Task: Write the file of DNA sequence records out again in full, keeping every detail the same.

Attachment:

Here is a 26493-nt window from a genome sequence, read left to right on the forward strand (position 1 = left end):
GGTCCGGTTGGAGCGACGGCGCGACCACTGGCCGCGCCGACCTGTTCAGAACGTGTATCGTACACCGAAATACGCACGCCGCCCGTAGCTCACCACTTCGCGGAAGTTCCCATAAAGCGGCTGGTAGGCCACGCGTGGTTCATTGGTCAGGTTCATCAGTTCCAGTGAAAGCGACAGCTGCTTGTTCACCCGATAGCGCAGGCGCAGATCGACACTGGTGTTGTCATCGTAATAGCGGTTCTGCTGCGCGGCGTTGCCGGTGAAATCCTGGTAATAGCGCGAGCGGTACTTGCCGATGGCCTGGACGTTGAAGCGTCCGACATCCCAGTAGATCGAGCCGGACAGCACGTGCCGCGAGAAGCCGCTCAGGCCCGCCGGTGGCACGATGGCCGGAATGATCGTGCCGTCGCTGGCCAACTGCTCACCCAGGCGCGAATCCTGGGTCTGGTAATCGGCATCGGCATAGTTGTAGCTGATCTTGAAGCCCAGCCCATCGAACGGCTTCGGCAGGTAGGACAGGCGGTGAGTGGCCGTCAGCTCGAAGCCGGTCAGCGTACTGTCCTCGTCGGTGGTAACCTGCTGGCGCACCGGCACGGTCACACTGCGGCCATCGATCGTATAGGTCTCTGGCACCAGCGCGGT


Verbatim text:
Here is a 26493-nt window from a genome sequence, read left to right on the forward strand (position 1 = left end):
GGTCCGGTTGGAGCGACGGCGCGACCACTGGCCGCGCCGACCTGTTCAGAACGTGTATCGTACACCGAAATACGCACGCCGCCCGTAGCTCACCACTTCGCGGAAGTTCCCATAAAGCGGCTGGTAGGCCACGCGTGGTTCATTGGTCAGGTTCATCAGTTCCAGTGAAAGCGACAGCTGCTTGTTCACCCGATAGCGCAGGCGCAGATCGACACTGGTGTTGTCATCGTAATAGCGGTTCTGCTGCGCGGCGTTGCCGGTGAAATCCTGGTAATAGCGCGAGCGGTACTTGCCGATGGCCTGGACGTTGAAGCGTCCGACATCCCAGTAGATCGAGCCGGACAGCACGTGCCGCGAGAAGCCGCTCAGGCCCGCCGGTGGCACGATGGCCGGAATGATCGTGCCGTCGCTGGCCAACTGCTCACCCAGGCGCGAATCCTGGGTCTGGTAATCGGCATCGGCATAGTTGTAGCTGATCTTGAAGCCCAGCCCATCGAACGGCTTCGGCAGGTAGGACAGGCGGTGAGTGGCCGTCAGCTCGAAGCCGGTCAGCGTACTGTCCTCGTCGGTGGTAACCTGCTGGCGCACCGGCACGGTCACACTGCGGCCATCGATCGTATAGGTCTCTGGCACCAGCGCGGT